For example: Could the data be sold to nongovernment agencies that in turn could sell it to the public? How many wives or husbands would pay to know whether their spouse actually attended a public event, and whom they called while there?
Another example: Could the state police use their Stingray to determine whether someone was texting and driving, or speeding, both illegal? One supposes cellphone data could be linked to the owner of a motor vehicle and a ticket issued through the mail, maybe over the very cellphone used to track the infraction.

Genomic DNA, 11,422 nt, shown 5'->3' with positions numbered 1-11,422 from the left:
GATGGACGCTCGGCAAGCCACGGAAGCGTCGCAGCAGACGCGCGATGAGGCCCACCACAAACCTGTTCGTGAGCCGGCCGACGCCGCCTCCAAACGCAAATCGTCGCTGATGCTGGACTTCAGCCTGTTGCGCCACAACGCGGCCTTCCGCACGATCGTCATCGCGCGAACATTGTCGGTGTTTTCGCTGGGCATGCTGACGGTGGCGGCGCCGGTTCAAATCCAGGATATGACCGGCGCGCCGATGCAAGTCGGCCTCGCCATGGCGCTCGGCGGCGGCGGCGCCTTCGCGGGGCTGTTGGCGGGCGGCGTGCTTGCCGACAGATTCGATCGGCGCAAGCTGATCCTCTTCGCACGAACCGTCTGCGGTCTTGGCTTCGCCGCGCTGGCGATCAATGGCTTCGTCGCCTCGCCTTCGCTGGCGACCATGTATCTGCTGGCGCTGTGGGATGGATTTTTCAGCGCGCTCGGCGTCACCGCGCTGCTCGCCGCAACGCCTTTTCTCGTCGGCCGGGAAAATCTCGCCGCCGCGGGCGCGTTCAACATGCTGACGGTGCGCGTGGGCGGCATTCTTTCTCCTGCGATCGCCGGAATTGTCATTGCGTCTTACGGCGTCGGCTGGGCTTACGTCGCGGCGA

If that sounds far-fetched, so did the idea of tracking people’s cellphone use a few years ago.
The Fourth Amendment protection against unreasonable searches and seizures seems to be the biggest casualty of the technological age. There has to be middle ground to allow police to conduct necessary surveillance, but to do it legally, and without deploying a dragnet that places a blanket suspicion on the innocent and the guilty.
It’s impossible to find that middle ground when information to begin a conversation and debate on this technology is not forthcoming. That needs to change and we hope the conversation will begin with the introduction of legislation next year.
Our state police and leadership must do a better job of explaining how this technology protects us, and how they protect us from the technology.
— The Star Press, Muncie